Let’s think about Airbnb as a case study (used here as an illustrative example, no one from Airbnb actually was involved in this post). The reason that much of their focus has been on growing the number of hosts (or at least it was for quite a while) is that they have a lot of inbound demand for rooms, but need to grow inventory in both existing and new cities to satisfy that demand.

Therefore, the challenge for their growth is not about bringing in more demand, but instead about how to create the supply side of their market. If you were to take this as a case study for how to structure product management or growth, you’d likely have a variety of PMs and teams focused on metrics like:

  • Organic growth of new hosts (through both marketing channels and viral channels)
  • Getting new hosts successfully through the process of setting up their home for listing on Airbnb (including adding house rules, getting the photographer to your home, and making the listing look successful)
  • Getting a new host through the process of hosting their first guest (finding them a good guest, getting them their payment, setting them up for success)
  • Getting the host to be a repeat host and retaining them and training them to have regular guests (lots of email, push, sending more users their way if they are a good host, getting them to keep their calendar up to date, etc)
As they scale up supply, they can then shift focus back to the demand side to ensure that there’s enough interest in all these new properties they’re bringing online. The focus here can be on:
  • Creation of new guests who want to use Airbnb from offsite channels
  • Getting a guest to find and book their first Airbnb
  • Ensure that the guest has a great experience
  • Getting the guest to come back and re-book with Airbnb for their next trip

How to Organize Your Product Team

So now you’ve identified your business type and metrics, how do you actually organize the team? Here are a couple ideas:


Product as it’s own organization

It’s quite common for the product organization to stand on its own. The Head of Product’s role is to set overall vision, strategy, and key metric and focus areas (and in smaller companies, also do the actual day to day work of product management).


As the organization grows, that product lead then identifies key areas where they need to scale up their team, either to focus on specific metrics or other key business areas. Each product manager should have a clear focus area and it’s best if they don’t overlap, especially early on.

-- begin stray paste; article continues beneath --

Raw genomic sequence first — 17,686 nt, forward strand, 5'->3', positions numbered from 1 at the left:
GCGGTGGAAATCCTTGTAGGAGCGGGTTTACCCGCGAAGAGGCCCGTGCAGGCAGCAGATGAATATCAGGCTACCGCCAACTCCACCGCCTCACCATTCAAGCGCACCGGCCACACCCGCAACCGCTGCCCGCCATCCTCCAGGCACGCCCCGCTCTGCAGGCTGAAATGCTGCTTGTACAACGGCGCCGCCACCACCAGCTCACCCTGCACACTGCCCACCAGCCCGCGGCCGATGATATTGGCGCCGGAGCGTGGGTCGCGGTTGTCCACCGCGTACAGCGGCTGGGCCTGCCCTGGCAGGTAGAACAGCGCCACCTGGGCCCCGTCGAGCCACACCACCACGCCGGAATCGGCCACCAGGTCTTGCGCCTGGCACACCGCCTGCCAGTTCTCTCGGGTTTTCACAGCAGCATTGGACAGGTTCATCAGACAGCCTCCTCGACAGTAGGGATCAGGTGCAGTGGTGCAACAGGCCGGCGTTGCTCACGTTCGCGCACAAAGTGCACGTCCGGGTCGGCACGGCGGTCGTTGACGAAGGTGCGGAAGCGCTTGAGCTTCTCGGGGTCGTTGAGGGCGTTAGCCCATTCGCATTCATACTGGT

Under this structure, technology, design, and data resources work closely with product, but they all work for separate organizations. Oftentimes, the end result of this is a matrixed organization, where a PM needs to get very good at managing by influence.


At many early organizations where the CEO/founder is also the product visionary, there may not be a need initially for a head of product. as many of those responsibilities may fall to the CEO.


Product Structured as a Growth Organization

A newer trend is the growth organization, where multiple functions roll up to a General Manager or Product Lead.


The head of growth creates growth teams that focus on key parts of the business, with each product person responsible for a specific area with the resources they need reporting into them: marketing, design, engineering, QA (if required), analyst, and anything else needed.


This team is singularly focused on a general area or metric and the role of the team is to constantly monitor, move, and improve this metric over time. Lots of companies are increasingly moving to this structure for the flexibility and focus that it provides on specific metrics and growth areas. I like this structure, but it requires top notch talent as the team lead or product manager (not junior or unknowledgeable product people or leaders to run the team).


This structure has the added benefit of forcing everyone to be aligned on the goals and metrics for the area. That’s why it requires a strong leader in the role – that person (normally the PM) must be the unifying force for the team to understand the goals of the team, what metrics are important for the team, the organizational structure of the team, and how those metrics are going to be moved.


This is by no means an exhaustive breakdown. There are many other questions that come up in the structure of product management as a company grows and evolves. If folks have other ideas for structures, thoughts on what I’ve posted, or anything, please let me know in the comments.


Here are some other interesting reads on the same topic: